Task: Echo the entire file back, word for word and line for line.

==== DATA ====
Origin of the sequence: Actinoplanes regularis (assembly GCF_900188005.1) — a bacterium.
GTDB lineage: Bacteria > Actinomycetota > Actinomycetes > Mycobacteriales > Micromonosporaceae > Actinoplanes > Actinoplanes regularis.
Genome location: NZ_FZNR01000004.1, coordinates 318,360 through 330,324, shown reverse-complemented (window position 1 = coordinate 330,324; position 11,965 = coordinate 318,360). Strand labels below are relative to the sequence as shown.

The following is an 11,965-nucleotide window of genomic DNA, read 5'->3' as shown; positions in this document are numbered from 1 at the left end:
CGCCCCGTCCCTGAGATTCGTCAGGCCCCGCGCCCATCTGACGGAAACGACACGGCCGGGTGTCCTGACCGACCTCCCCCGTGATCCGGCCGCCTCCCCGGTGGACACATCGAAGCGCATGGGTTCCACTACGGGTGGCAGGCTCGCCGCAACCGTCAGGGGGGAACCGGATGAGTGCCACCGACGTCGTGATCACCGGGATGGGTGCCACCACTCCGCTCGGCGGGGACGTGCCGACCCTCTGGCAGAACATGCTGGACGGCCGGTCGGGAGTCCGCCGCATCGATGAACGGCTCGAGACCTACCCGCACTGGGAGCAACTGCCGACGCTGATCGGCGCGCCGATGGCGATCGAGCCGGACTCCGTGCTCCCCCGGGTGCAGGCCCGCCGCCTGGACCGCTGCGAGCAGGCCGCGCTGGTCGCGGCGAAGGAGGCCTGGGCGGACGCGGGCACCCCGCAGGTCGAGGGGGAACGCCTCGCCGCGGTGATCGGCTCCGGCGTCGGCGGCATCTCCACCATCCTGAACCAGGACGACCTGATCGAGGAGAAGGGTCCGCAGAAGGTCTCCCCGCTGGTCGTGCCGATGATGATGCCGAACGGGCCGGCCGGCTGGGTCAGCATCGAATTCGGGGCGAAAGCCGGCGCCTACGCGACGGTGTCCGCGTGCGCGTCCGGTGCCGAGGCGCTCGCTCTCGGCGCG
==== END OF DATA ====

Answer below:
Origin of the sequence: Actinoplanes regularis (assembly GCF_900188005.1) — a bacterium.
GTDB lineage: Bacteria > Actinomycetota > Actinomycetes > Mycobacteriales > Micromonosporaceae > Actinoplanes > Actinoplanes regularis.
Genome location: NZ_FZNR01000004.1, coordinates 318,360 through 330,324, shown reverse-complemented (window position 1 = coordinate 330,324; position 11,965 = coordinate 318,360). Strand labels below are relative to the sequence as shown.

The following is an 11,965-nucleotide window of genomic DNA, read 5'->3' as shown; positions in this document are numbered from 1 at the left end:
CGCCCCGTCCCTGAGATTCGTCAGGCCCCGCGCCCATCTGACGGAAACGACACGGCCGGGTGTCCTGACCGACCTCCCCCGTGATCCGGCCGCCTCCCCGGTGGACACATCGAAGCGCATGGGTTCCACTACGGGTGGCAGGCTCGCCGCAACCGTCAGGGGGGAACCGGATGAGTGCCACCGACGTCGTGATCACCGGGATGGGTGCCACCACTCCGCTCGGCGGGGACGTGCCGACCCTCTGGCAGAACATGCTGGACGGCCGGTCGGGAGTCCGCCGCATCGATGAACGGCTCGAGACCTACCCGCACTGGGAGCAACTGCCGACGCTGATCGGCGCGCCGATGGCGATCGAGCCGGACTCCGTGCTCCCCCGGGTGCAGGCCCGCCGCCTGGACCGCTGCGAGCAGGCCGCGCTGGTCGCGGCGAAGGAGGCCTGGGCGGACGCGGGCACCCCGCAGGTCGAGGGGGAACGCCTCGCCGCGGTGATCGGCTCCGGCGTCGGCGGCATCTCCACCATCCTGAACCAGGACGACCTGATCGAGGAGAAGGGTCCGCAGAAGGTCTCCCCGCTGGTCGTGCCGATGATGATGCCGAACGGGCCGGCCGGCTGGGTCAGCATCGAATTCGGGGCGAAAGCCGGCGCCTACGCGACGGTGTCCGCGTGCGCGTCCGGTGCCGAGGCGCTCGCTCTCGGCGCG